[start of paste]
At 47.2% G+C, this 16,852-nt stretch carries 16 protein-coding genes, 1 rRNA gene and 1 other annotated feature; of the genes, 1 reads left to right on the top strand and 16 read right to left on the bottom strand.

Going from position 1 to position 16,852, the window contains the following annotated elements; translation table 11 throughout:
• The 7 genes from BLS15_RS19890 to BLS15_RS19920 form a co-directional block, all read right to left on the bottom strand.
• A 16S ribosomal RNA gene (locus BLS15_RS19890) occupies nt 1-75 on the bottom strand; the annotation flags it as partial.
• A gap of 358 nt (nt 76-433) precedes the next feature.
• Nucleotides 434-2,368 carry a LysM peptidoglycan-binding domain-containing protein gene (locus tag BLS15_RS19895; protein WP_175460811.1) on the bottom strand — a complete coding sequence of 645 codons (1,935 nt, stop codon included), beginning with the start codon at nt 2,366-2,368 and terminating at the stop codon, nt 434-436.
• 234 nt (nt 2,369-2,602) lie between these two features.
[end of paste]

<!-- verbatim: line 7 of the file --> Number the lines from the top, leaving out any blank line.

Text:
• 234 nt (nt 2,369-2,602) lie between these two features.